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Kwayana appeals to gunmen of Buxton: ‘Return the guns’ 

Sunday, September 8, 2002

WPA member, Eusi Kwayana, has called on the gunmen of Buxton to question those who have given them guns, to return the guns they have been given, and to ask the donors to get out of their lives. 

In an impassioned appeal to the gunmen of Buxton-Friendship, Kwayana wrote [ please note: link provided by LOSP web site ] that the Indians of Annandale, Non Pariel or any other part of the country did not deserve the treatment being meted out to them. “It is sheer madness,” he said. 

“Indians were not responsible for the enslavement of Africans. Get that straight.” 

The plea came in the form of a letter to our Sunday edition, which arrived too late for publication. The full text of the letter will appear on Monday. 

Headed ‘An open letter to the gunmen of Buxton-Friendship and to those who gave them guns,’ the text goes on to read: “Let me tell you that those who gave you guns know nothing about race relations in Guyana and its rights and wrongs. They pick up one thing here and another thing there. They are one-sided and dangerous. I am well acquainted with their 5% truth standards.”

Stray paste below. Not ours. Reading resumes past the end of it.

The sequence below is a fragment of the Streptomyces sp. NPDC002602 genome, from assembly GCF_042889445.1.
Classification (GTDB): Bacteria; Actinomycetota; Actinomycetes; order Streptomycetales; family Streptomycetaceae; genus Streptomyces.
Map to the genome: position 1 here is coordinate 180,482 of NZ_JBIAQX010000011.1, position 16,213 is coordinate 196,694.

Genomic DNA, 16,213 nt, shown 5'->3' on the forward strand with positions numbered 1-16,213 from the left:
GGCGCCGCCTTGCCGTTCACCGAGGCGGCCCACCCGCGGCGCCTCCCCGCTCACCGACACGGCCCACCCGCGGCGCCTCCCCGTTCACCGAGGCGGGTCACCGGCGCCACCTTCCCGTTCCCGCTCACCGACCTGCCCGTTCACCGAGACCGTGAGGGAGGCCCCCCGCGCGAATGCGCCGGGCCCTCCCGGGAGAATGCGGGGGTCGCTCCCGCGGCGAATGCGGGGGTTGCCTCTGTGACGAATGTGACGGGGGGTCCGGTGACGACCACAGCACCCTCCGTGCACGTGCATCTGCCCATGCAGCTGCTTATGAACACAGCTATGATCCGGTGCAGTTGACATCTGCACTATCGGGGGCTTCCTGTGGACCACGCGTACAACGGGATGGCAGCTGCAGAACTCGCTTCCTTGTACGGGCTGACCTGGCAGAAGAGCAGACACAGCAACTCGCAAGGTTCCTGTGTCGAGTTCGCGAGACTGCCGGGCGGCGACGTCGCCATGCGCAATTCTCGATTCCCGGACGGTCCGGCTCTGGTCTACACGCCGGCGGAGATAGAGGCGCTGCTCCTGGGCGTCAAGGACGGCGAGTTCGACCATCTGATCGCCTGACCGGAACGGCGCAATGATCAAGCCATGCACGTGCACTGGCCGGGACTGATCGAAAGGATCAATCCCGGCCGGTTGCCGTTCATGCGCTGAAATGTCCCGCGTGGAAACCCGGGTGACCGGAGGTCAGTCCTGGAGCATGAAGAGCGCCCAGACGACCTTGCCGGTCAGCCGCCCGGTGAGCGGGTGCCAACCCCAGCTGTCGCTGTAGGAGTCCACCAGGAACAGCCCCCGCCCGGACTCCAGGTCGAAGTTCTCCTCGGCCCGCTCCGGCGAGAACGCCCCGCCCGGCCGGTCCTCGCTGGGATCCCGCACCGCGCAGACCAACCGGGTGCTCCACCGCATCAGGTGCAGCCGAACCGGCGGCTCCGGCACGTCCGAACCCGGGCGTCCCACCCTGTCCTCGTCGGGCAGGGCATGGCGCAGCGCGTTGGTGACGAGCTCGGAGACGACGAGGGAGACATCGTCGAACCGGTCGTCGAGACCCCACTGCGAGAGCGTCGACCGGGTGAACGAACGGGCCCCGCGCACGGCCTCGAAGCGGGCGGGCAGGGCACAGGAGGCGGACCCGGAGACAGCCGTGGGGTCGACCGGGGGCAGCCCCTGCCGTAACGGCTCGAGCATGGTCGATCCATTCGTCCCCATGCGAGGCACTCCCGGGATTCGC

Kwayana said that he was speaking as the first person in the twentieth century to tell the world that there were problems between the two major races in Guyana, and to propose solutions to those problems. “I understand the inter-racial conflict,” he wrote, “better than those who are fanning your fire and spreading lies, half truths and falsehoods.” 

He went on to remind the gunmen that he was the person who took charge of the defence of Buxton-Friendship in 1964 following Buxtonian casualties. Buxtonians were afraid of an attack from Annandale, he said, but the residents of that village never attacked, and neither did they attempt to attack. “Get that in your pipe and smoke it,” he wrote. 

Kwayana made reference to Mussolini’s aggression against Ethiopia. “What you [the gunmen] are doing to the people of Annandale and Non Pariel, Indian or African, is aggression,” said Kwayana. “Christian, African, Hindu, Muslim, Rastafari faiths all have deep attitudes against aggression.” 

The Buxton elder called on the villagers not to strike first, as many of them and their friends had done since May, 2002, with the consent of the gunrunners. 

“So far,” he continued, “the Indian Guyanese, whether they have guns or not, have shown better behaviour, yes, better religion, yes better civilisation than we have shown. And I am very jealous of African civilisation and its values.” 

Kwayana concluded his letter: “Yours with indignation at the gunmen’s aggression, and with love for the divine essence in all people which is crying out for expression.”